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Normally the cervix remains closed until the estrus cycle (heat). When a female dog is in the heat cycle, hormonal changes occur that allow the preparation of the body for mating and the reception of sperm. After the heat cycle, hormone levels stay elevated for some time, which causes a thickening of the uterine lining. After several estrus cycles without a pregnancy there is sometimes the chance that the lining will continue to thicken. Additionally, cysts form and the continued hormonal influences of progesterone (which can interfere with the regular immune system of the uterus) promote the growth of bacteria. With a proliferation of bacteria, pyometra can easily result which if left untreated, can result in shock or death.
The abnormal thickening in the lining of the endometrium (uterus lining) is called cystic endometrial hyperplasia (CEH). Cysts filled with fluid accompany this condition. Secondary to CEH is pyometra which occurs when bacteria becomes part of the equation and pus subsequently develops.
A canine who has cystic endometrial hyperplasia may not have noticeable symptoms until the condition has evolved into pyometra. Any time that we notice our pets have changed their demeanor or normal habits, a visit to the veterinarian is in order so that if there is a condition present it can be diagnosed before complications arise.
Pets who have reached a severe stage of pyometra may be dehydrated and in a state of shock or collapse because of bacterial contamination throughout the body.
Cystic Endometrial Hyperplasia
Your pet may be more uncomfortable than is obvious if the abdomen is distended. Do not delay in bringing your dog to the veterinarian as she may have pain but is being stoic and quiet. Upon palpation of the abdomen, your veterinarian may be able to determine the severity of the situation, especially if your dog vocalizes her pain. There may or may not be evidence of discharge.
A urinalysis could show that the concentration is abnormal pointing to the fact that there is bacteria present and the kidney function is slow. Blood tests markers may reveal elevated liver enzymes, blood urea nitrogen, creatinine, white blood cell count, and more. Cytology of the uterine secretions may indicate the nature of the discharge. X-rays could show an enlarged abdomen but the most accurate way to see the true extent of the problem is with an ultrasound of the abdomen which could show thickening of the uterine lining, and the presence of fluid filled cysts.
Treatment for thickening of the uterus lining and the presence of fluid-filled sacs will depend on how severe the condition is at time of diagnosis. When your dog is admitted to the hospital care will be taken to immediately stabilise her through the use of intravenous and antibiotic administration.
The typical treatment for complications arising from a thickened and enlarged uterus and pyometra is an ovariohysterectomy. This procedure does become more delicate if the dog is in the advanced stages of pyometra, but it remains the best choice because not only does an ovariohysterectomy remove the problem, it also prevents it from recurring again. The veterinary team will take the utmost care as this procedure takes place, carefully monitoring your pet though the entire surgery as well as after, with continual fluid and antibiotic therapy. If the uterus has ruptured or if there is leakage of any kind, a flushing out of the abdomen with a warm saline solution will be necessary.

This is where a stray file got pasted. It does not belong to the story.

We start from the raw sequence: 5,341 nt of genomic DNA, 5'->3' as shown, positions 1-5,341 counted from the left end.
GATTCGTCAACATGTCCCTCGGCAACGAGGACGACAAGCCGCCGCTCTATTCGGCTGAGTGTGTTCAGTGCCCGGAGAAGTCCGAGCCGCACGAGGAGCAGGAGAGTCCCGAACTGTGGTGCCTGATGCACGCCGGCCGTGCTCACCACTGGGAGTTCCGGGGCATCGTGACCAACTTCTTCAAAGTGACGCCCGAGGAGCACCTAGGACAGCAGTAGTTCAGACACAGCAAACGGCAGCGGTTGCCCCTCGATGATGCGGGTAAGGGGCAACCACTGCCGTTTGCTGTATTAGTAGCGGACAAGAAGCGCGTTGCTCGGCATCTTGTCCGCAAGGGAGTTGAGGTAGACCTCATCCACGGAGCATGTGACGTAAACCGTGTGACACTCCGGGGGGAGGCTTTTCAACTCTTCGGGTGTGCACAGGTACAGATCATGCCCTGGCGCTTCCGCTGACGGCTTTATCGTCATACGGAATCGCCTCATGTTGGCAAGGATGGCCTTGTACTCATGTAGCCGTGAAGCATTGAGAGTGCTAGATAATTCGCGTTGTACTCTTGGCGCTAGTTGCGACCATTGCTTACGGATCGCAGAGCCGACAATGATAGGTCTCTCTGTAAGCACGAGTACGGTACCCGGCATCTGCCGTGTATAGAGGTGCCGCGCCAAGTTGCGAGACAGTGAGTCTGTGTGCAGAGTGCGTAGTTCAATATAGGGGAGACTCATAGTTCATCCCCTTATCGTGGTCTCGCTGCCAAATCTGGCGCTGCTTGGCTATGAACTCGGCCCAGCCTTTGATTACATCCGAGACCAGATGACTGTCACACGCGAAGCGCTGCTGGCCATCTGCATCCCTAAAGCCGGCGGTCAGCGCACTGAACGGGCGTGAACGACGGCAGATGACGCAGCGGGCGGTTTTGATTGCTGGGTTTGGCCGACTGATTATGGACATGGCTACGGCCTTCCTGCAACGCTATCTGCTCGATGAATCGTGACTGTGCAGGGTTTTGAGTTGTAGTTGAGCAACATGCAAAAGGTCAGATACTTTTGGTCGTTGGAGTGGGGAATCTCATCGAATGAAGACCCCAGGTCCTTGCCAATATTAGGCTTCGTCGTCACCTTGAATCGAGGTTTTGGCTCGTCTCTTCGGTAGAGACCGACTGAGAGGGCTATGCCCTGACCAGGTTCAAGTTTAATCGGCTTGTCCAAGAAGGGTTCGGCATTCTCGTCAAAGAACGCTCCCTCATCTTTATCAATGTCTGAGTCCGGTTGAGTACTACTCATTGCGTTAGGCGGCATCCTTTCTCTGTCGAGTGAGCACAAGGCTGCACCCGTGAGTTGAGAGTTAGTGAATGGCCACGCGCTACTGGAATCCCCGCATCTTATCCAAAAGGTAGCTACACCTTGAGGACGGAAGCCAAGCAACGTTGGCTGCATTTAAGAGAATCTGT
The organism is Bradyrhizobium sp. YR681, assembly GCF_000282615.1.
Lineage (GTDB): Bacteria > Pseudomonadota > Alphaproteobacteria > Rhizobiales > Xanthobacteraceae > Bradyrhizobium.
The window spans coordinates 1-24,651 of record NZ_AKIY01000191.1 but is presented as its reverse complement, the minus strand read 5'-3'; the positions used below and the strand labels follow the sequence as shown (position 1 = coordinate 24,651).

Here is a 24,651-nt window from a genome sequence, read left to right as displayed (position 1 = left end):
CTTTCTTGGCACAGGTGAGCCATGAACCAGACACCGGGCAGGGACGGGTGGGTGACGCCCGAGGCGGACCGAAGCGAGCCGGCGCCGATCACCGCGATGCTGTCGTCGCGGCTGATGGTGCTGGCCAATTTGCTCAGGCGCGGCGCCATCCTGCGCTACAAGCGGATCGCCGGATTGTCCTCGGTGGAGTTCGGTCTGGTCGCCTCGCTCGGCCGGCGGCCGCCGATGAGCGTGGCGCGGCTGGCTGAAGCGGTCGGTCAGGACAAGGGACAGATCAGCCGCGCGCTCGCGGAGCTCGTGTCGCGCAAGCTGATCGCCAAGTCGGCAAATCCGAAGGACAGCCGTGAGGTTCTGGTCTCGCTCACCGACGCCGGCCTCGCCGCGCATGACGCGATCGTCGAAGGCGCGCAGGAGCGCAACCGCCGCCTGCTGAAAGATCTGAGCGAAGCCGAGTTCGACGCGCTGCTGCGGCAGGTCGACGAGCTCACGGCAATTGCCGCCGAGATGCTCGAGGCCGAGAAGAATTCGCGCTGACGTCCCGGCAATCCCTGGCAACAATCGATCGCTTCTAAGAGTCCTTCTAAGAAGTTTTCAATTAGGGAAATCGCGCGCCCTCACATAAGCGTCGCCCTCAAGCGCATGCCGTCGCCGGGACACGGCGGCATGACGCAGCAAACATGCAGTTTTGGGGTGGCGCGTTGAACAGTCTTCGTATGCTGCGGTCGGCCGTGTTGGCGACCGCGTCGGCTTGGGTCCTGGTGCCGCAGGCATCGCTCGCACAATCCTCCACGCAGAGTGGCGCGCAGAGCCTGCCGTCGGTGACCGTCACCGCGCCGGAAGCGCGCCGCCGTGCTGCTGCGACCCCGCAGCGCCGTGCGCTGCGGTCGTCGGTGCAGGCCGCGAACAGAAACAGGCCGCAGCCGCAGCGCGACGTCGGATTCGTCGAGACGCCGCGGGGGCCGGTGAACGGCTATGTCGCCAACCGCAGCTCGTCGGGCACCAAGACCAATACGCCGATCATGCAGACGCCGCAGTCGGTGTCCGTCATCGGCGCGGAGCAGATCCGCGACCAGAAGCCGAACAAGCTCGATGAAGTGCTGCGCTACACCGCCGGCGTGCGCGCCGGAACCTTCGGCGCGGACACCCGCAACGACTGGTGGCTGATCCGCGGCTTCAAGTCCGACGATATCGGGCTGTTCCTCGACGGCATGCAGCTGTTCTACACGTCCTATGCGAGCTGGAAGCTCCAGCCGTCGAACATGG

For pet owners who have hopes of breeding their female in the future there are options, such as the use of prostaglandins to cause contractions which may expel the fluid, pus, and bacteria from the uterus. However, many considerations must be discussed with the veterinarian before opting for alternative procedures due to adverse effects plus the chance that the condition can recur in the future.
No matter whether the choice for therapy is medical management or surgery, your pet will need extensive monitoring at the clinic until she is considered to be restored to health. Her appetite and bathroom habits need to be adequate and safe before she can be released from the hospital. As well, testing will be done to ensure that the bacteria is no longer able to cause a problem. Once home, your dog will need your care and attention. She will be on antibiotics for one to four weeks. Continue the medication until it is finished, even if your dog appears to be feeling well. Provide a quiet place for her to rest, with water, food and a soft bed. Your veterinarian will schedule a follow-up visit, most likely within the next two weeks to a month.
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0 found helpful
My dog was having a discharge from her back n then Dr gave antibiotics n anti inflammatory for 10 days then discharge went from brown to white then ultrasound was done which showed no abnormalities.again 3 days course was done n then again ultrasound n this time Dr said infection is there n surgery is required.my dog is acting normal,active,eating her food.what is wrong with her then
Aug. 3, 2018
Dr. Michele K. DVM
If Chutki has a uterine infection, she does need surgery to help her resolve that. The antibiotics may have helped to keep it under control, but it will return, and that problem can be a life threatening situation.
Aug. 3, 2018
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